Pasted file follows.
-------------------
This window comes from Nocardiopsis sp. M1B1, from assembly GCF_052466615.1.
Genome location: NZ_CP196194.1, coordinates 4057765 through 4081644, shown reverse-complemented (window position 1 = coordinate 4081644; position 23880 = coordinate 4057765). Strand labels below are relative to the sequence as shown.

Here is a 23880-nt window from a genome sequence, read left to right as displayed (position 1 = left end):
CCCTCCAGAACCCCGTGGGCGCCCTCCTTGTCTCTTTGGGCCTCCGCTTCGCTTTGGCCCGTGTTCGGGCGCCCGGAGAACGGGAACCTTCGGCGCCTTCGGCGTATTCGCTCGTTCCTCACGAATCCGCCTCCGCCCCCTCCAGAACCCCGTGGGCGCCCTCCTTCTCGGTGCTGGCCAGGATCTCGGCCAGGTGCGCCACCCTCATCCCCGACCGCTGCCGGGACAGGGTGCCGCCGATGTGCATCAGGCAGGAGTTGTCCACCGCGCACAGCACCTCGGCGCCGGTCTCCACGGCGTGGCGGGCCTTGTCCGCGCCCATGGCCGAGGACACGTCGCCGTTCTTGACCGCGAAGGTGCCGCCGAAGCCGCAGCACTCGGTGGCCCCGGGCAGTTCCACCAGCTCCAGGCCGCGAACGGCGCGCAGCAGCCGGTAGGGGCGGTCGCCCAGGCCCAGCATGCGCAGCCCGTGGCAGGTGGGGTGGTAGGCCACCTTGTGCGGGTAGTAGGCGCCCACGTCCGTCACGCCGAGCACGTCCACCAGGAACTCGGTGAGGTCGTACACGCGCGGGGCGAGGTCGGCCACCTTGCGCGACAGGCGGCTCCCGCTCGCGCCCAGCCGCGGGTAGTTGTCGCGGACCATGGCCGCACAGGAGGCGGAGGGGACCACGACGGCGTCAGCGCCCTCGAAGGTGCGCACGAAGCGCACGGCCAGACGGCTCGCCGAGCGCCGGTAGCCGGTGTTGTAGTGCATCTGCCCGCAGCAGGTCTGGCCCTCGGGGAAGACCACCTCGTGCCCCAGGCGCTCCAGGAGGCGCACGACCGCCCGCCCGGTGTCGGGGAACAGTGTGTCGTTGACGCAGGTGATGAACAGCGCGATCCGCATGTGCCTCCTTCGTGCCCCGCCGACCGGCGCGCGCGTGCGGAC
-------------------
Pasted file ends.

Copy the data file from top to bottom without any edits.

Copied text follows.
This window comes from Nocardiopsis sp. M1B1, from assembly GCF_052466615.1.
Genome location: NZ_CP196194.1, coordinates 4057765 through 4081644, shown reverse-complemented (window position 1 = coordinate 4081644; position 23880 = coordinate 4057765). Strand labels below are relative to the sequence as shown.

Here is a 23880-nt window from a genome sequence, read left to right as displayed (position 1 = left end):
CCCTCCAGAACCCCGTGGGCGCCCTCCTTGTCTCTTTGGGCCTCCGCTTCGCTTTGGCCCGTGTTCGGGCGCCCGGAGAACGGGAACCTTCGGCGCCTTCGGCGTATTCGCTCGTTCCTCACGAATCCGCCTCCGCCCCCTCCAGAACCCCGTGGGCGCCCTCCTTCTCGGTGCTGGCCAGGATCTCGGCCAGGTGCGCCACCCTCATCCCCGACCGCTGCCGGGACAGGGTGCCGCCGATGTGCATCAGGCAGGAGTTGTCCACCGCGCACAGCACCTCGGCGCCGGTCTCCACGGCGTGGCGGGCCTTGTCCGCGCCCATGGCCGAGGACACGTCGCCGTTCTTGACCGCGAAGGTGCCGCCGAAGCCGCAGCACTCGGTGGCCCCGGGCAGTTCCACCAGCTCCAGGCCGCGAACGGCGCGCAGCAGCCGGTAGGGGCGGTCGCCCAGGCCCAGCATGCGCAGCCCGTGGCAGGTGGGGTGGTAGGCCACCTTGTGCGGGTAGTAGGCGCCCACGTCCGTCACGCCGAGCACGTCCACCAGGAACTCGGTGAGGTCGTACACGCGCGGGGCGAGGTCGGCCACCTTGCGCGACAGGCGGCTCCCGCTCGCGCCCAGCCGCGGGTAGTTGTCGCGGACCATGGCCGCACAGGAGGCGGAGGGGACCACGACGGCGTCAGCGCCCTCGAAGGTGCGCACGAAGCGCACGGCCAGACGGCTCGCCGAGCGCCGGTAGCCGGTGTTGTAGTGCATCTGCCCGCAGCAGGTCTGGCCCTCGGGGAAGACCACCTCGTGCCCCAGGCGCTCCAGGAGGCGCACGACCGCCCGCCCGGTGTCGGGGAACAGTGTGTCGTTGACGCAGGTGATGAACAGCGCGATCCGCATGTGCCTCCTTCGTGCCCCGCCGACCGGCGCGCGCGTGCGGAC